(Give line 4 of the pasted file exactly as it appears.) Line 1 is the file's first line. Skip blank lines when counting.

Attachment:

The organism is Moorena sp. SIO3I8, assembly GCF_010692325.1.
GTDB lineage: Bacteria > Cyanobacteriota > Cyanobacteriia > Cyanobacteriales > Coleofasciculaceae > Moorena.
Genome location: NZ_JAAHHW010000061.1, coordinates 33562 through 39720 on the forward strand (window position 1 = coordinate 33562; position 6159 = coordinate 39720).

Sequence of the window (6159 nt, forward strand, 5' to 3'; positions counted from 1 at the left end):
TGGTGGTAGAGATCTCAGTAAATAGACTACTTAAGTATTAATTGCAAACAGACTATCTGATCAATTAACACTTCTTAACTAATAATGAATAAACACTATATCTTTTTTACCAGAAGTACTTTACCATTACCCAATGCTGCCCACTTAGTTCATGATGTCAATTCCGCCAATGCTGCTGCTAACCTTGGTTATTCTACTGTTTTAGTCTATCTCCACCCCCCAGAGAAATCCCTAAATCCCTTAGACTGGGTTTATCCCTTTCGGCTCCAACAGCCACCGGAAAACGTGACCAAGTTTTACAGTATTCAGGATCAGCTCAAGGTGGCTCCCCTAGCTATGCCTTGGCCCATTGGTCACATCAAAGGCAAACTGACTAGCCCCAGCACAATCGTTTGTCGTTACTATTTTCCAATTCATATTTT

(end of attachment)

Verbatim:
Sequence of the window (6159 nt, forward strand, 5' to 3'; positions counted from 1 at the left end):